With the growing number of states in the U.S. legalizing marijuana for medical use, it is becoming more mainstream if not easier to obtain a prescription. However, as many if not most (particularly new) patients know, it is still a time-consuming, angst-ridden process. The big challenge: how to get your doctor to prescribe medical marijuana.
Managing your chronic condition is hard enough as it is. Finding a good doctor to work for and with you, however, particularly for the first time is one of the many challenges you face in being sick.
The good news, however, is that once you get a good relationship with both a doctor and a legal supplier, your condition, whatever it is, will be infinitely more manageable plus, you can get your physician to prescribe medical marijuana for your ailment.
The “Easy” Way
If you live in a state where the actual drug is legal, the first thing to do is research and prepare yourself.
- Get your medical records together in a file.
- Do all the reading you can online about your condition, and then how and where marijuana might be able to help you.
- You can qualify in most states where medical legalization has occurred if you suffer from cancer, AIDS, chronic pain, any kind of movement disorder and PTSD. If you have another condition for which marijuana is also prescribed, read up on it, take notes, and prepare to make your case.
- Practice speaking to your doctor about WHY you think medical marijuana will help you. If you are already taking other medications, also do research (online is the easiest way) about why marijuana may help you lessen the number and amounts of OTHER medications you take. This is particularly easy if you suffer from chronic pain and are taking prescription opioid-based medication – but there is beginning to be research on a number of conditions including diabetes which is also compelling.
- Try to also use medical reports and sites rather than just opinion pieces found in mainstream news and blogs. Make your “business” and “medical” case to yourself (and if you have one – a close friend or significant other) BEFORE you go into a doctor’s office.
Finding a doctor who will prescribe medical marijuana for you is indeed a hard one to some.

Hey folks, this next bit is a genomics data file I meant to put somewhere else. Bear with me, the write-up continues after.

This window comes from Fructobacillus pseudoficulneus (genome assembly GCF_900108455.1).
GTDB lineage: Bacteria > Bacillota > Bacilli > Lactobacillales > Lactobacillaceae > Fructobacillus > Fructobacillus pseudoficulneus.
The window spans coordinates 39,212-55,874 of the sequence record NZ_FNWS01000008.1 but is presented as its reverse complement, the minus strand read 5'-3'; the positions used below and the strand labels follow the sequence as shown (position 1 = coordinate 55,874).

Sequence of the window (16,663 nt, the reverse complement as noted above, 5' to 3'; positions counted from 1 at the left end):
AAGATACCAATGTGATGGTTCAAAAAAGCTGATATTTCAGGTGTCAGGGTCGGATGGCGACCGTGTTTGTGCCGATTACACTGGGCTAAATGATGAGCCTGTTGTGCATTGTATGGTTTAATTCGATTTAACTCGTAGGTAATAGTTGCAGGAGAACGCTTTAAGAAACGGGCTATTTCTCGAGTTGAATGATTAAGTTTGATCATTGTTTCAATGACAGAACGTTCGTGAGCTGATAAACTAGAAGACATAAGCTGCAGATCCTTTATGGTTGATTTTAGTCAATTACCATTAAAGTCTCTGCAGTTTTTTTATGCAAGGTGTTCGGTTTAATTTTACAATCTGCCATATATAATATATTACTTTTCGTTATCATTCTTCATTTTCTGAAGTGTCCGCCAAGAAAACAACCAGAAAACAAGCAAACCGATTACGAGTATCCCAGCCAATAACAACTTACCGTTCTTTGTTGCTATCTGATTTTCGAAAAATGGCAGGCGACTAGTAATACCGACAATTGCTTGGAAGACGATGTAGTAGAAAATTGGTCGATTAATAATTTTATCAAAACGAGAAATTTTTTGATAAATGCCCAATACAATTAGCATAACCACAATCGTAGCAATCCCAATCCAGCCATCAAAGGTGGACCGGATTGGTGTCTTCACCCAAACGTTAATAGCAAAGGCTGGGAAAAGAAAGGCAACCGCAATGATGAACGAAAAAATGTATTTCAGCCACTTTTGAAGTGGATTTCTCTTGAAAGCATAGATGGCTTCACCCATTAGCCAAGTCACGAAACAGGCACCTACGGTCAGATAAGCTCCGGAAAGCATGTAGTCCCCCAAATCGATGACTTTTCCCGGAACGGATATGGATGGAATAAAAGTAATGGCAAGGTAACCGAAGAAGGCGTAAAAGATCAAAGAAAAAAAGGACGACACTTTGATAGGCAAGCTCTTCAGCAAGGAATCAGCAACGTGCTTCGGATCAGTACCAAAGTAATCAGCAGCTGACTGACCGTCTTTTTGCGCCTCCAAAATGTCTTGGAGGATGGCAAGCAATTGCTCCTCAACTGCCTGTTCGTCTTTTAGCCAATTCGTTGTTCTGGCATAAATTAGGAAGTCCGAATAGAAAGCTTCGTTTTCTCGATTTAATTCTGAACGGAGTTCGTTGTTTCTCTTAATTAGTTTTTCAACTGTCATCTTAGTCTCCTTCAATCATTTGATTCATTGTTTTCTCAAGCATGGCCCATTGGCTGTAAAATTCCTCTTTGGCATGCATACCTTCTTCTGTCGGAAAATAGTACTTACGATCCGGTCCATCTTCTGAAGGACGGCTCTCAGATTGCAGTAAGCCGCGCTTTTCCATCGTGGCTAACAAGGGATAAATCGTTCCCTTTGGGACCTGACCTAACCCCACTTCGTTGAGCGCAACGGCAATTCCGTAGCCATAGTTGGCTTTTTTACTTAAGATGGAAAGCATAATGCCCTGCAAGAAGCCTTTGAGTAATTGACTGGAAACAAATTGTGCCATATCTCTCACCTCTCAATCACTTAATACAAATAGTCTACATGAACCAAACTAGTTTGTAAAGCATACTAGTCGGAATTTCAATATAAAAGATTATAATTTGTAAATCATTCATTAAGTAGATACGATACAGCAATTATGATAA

The easiest way to do this is to use a “finder” service like Weedmaps or Leafly. In most states, you will also have to register as a medical patient first. Again, do your research. If you have options about medical providers, use them. You want a medical partner who understands why you use it – not someone who treats you with suspicion if not a drug addict.
What Strain and Brand?
Before you go to the doctor, particularly if you live in a weed-friendly state, also do your research about what kind of pot (Indica or Sativa) works for your condition. This is also a bit more challenging, but the more you are prepared to talk intelligently, the better outcome you will have.
Also, research WHERE you can find this kind of marijuana. Remember that the most important first distinction is between Indica and Sativa but that is just the first one. Much of what you can find in dispensaries is also often a hybrid mix.
Your first goal is symptom relief and learning to use the drug. The “brand names” out there are, for you at this point, a distraction. If you are able to find a doctor with a background and experience in prescribing, ask their advice and tell them about your symptoms honestly.
Reference your research. Be willing to experiment.
Vaping, Smoking, Edibles
There is still no conclusive evidence right now about the “healthiest” way to ingest the drug. Try different ways of using Cannabis, if you can.
Smoking currently is a common way to consume Cannabis but is probably not the best option for your health. You are burning the herbs at around 1000 degrees celsius which also releases harmful carcinogens and tar.
Opting to Vape the herbs is a much cleaner option as you are releasing the active ingredients which aid your symptoms at a much lower heat and not producing harmful chemicals.
Also, try eating the drug (by either making your own cannabutter or steeping the drug in tea).
This is YOUR medicine. Find the way that works best for you. If you experiment with edibles, also understand that the effects are different and delayed. Be careful and go slow.
What to do if you live in a non-legal state
Dronabinol is currently available in every state, whether or not reform has happened locally. It is a form of synthetic THC that comes in a gel capsule. It works, even if not quite as well as the “real” thing – and be prepared for a “punch” as you get used to the drug.
Try to find a sympathetic doctor who will listen to your case (you still have to do the research) and who is open and willing to prescribe you with medical marijuana. Try neuropathic pain and progressive cancer doctors or those who treat chronic pain. The benefit here, particularly if you can’t get to or find anything else is that dronabinol is already a schedule III drug and some health insurance plans actually cover it.
The drawbacks apart from not being able to control your own dosage? You will also still test positive for THC metabolites (so you can lose your job if you have one). This is, chemically, the same thing as marijuana, even if it is synthetic. However, if it is all you can get, do what you need to do.